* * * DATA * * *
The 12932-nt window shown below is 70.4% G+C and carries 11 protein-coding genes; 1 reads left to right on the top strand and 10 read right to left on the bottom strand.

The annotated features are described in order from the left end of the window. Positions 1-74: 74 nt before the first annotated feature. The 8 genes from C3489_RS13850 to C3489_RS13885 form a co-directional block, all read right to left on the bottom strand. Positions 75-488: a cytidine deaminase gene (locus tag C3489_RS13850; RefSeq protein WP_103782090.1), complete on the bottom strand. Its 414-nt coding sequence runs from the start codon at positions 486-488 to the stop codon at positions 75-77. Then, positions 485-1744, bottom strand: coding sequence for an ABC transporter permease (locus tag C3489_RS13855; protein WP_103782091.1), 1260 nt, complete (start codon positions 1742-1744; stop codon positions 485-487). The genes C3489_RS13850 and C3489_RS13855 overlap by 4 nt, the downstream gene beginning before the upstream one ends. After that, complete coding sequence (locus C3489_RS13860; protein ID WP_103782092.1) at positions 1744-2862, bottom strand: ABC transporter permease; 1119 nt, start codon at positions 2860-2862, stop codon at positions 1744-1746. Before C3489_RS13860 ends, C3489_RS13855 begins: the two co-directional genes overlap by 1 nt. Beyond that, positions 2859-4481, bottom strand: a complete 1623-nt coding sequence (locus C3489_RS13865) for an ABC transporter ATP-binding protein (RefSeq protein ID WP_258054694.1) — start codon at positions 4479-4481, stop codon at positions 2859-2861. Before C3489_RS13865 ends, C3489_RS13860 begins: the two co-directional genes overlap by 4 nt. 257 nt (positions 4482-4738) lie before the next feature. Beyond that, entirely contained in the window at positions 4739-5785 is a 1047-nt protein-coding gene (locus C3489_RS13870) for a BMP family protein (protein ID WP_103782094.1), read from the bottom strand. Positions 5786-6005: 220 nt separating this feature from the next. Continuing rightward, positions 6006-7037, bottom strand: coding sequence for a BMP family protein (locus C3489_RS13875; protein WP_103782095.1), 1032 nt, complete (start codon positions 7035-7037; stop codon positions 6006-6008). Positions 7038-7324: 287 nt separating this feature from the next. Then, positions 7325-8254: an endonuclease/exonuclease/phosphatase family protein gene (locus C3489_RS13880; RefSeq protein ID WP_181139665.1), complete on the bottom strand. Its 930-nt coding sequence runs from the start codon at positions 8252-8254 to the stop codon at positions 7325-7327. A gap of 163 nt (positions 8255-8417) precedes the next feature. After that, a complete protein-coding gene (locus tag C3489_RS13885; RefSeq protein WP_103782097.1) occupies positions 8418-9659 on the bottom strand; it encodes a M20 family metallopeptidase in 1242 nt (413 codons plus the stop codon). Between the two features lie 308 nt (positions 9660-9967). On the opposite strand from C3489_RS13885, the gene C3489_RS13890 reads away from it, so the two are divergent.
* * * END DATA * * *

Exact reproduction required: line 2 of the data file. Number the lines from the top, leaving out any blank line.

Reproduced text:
The annotated features are described in order from the left end of the window. Positions 1-74: 74 nt before the first annotated feature. The 8 genes from C3489_RS13850 to C3489_RS13885 form a co-directional block, all read right to left on the bottom strand. Positions 75-488: a cytidine deaminase gene (locus tag C3489_RS13850; RefSeq protein WP_103782090.1), complete on the bottom strand. Its 414-nt coding sequence runs from the start codon at positions 486-488 to the stop codon at positions 75-77. Then, positions 485-1744, bottom strand: coding sequence for an ABC transporter permease (locus tag C3489_RS13855; protein WP_103782091.1), 1260 nt, complete (start codon positions 1742-1744; stop codon positions 485-487). The genes C3489_RS13850 and C3489_RS13855 overlap by 4 nt, the downstream gene beginning before the upstream one ends. After that, complete coding sequence (locus C3489_RS13860; protein ID WP_103782092.1) at positions 1744-2862, bottom strand: ABC transporter permease; 1119 nt, start codon at positions 2860-2862, stop codon at positions 1744-1746. Before C3489_RS13860 ends, C3489_RS13855 begins: the two co-directional genes overlap by 1 nt. Beyond that, positions 2859-4481, bottom strand: a complete 1623-nt coding sequence (locus C3489_RS13865) for an ABC transporter ATP-binding protein (RefSeq protein ID WP_258054694.1) — start codon at positions 4479-4481, stop codon at positions 2859-2861. Before C3489_RS13865 ends, C3489_RS13860 begins: the two co-directional genes overlap by 4 nt. 257 nt (positions 4482-4738) lie before the next feature. Beyond that, entirely contained in the window at positions 4739-5785 is a 1047-nt protein-coding gene (locus C3489_RS13870) for a BMP family protein (protein ID WP_103782094.1), read from the bottom strand. Positions 5786-6005: 220 nt separating this feature from the next. Continuing rightward, positions 6006-7037, bottom strand: coding sequence for a BMP family protein (locus C3489_RS13875; protein WP_103782095.1), 1032 nt, complete (start codon positions 7035-7037; stop codon positions 6006-6008). Positions 7038-7324: 287 nt separating this feature from the next. Then, positions 7325-8254: an endonuclease/exonuclease/phosphatase family protein gene (locus C3489_RS13880; RefSeq protein ID WP_181139665.1), complete on the bottom strand. Its 930-nt coding sequence runs from the start codon at positions 8252-8254 to the stop codon at positions 7325-7327. A gap of 163 nt (positions 8255-8417) precedes the next feature. After that, a complete protein-coding gene (locus tag C3489_RS13885; RefSeq protein WP_103782097.1) occupies positions 8418-9659 on the bottom strand; it encodes a M20 family metallopeptidase in 1242 nt (413 codons plus the stop codon). Between the two features lie 308 nt (positions 9660-9967). On the opposite strand from C3489_RS13885, the gene C3489_RS13890 reads away from it, so the two are divergent.